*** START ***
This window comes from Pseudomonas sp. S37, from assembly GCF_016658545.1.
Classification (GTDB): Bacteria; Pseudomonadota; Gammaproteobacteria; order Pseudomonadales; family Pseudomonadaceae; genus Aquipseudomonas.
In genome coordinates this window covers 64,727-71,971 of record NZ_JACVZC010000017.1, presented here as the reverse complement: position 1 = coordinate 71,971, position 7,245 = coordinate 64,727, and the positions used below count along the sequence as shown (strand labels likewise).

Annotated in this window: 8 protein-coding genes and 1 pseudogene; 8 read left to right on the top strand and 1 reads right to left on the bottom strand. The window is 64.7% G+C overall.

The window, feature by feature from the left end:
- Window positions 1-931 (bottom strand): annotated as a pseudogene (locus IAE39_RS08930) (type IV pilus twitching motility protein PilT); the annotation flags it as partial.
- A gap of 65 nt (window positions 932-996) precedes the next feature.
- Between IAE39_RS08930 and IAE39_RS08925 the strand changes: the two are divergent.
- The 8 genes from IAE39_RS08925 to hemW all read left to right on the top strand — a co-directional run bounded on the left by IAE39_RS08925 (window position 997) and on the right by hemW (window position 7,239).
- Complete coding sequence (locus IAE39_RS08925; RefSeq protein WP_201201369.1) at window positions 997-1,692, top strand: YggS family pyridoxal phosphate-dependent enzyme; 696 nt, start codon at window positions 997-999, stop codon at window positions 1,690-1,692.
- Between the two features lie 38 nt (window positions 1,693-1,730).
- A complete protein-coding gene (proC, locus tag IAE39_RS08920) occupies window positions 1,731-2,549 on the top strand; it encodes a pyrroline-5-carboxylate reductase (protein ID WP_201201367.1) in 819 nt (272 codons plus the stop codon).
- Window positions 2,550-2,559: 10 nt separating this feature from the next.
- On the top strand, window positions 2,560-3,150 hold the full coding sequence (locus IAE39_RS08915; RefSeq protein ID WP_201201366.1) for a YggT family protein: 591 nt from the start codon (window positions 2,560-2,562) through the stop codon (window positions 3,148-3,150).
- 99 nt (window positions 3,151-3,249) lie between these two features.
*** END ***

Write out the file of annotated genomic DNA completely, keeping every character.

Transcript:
This window comes from Pseudomonas sp. S37, from assembly GCF_016658545.1.
Classification (GTDB): Bacteria; Pseudomonadota; Gammaproteobacteria; order Pseudomonadales; family Pseudomonadaceae; genus Aquipseudomonas.
In genome coordinates this window covers 64,727-71,971 of record NZ_JACVZC010000017.1, presented here as the reverse complement: position 1 = coordinate 71,971, position 7,245 = coordinate 64,727, and the positions used below count along the sequence as shown (strand labels likewise).

Annotated in this window: 8 protein-coding genes and 1 pseudogene; 8 read left to right on the top strand and 1 reads right to left on the bottom strand. The window is 64.7% G+C overall.

The window, feature by feature from the left end:
- Window positions 1-931 (bottom strand): annotated as a pseudogene (locus IAE39_RS08930) (type IV pilus twitching motility protein PilT); the annotation flags it as partial.
- A gap of 65 nt (window positions 932-996) precedes the next feature.
- Between IAE39_RS08930 and IAE39_RS08925 the strand changes: the two are divergent.
- The 8 genes from IAE39_RS08925 to hemW all read left to right on the top strand — a co-directional run bounded on the left by IAE39_RS08925 (window position 997) and on the right by hemW (window position 7,239).
- Complete coding sequence (locus IAE39_RS08925; RefSeq protein WP_201201369.1) at window positions 997-1,692, top strand: YggS family pyridoxal phosphate-dependent enzyme; 696 nt, start codon at window positions 997-999, stop codon at window positions 1,690-1,692.
- Between the two features lie 38 nt (window positions 1,693-1,730).
- A complete protein-coding gene (proC, locus tag IAE39_RS08920) occupies window positions 1,731-2,549 on the top strand; it encodes a pyrroline-5-carboxylate reductase (protein ID WP_201201367.1) in 819 nt (272 codons plus the stop codon).
- Window positions 2,550-2,559: 10 nt separating this feature from the next.
- On the top strand, window positions 2,560-3,150 hold the full coding sequence (locus IAE39_RS08915; RefSeq protein ID WP_201201366.1) for a YggT family protein: 591 nt from the start codon (window positions 2,560-2,562) through the stop codon (window positions 3,148-3,150).
- 99 nt (window positions 3,151-3,249) lie between these two features.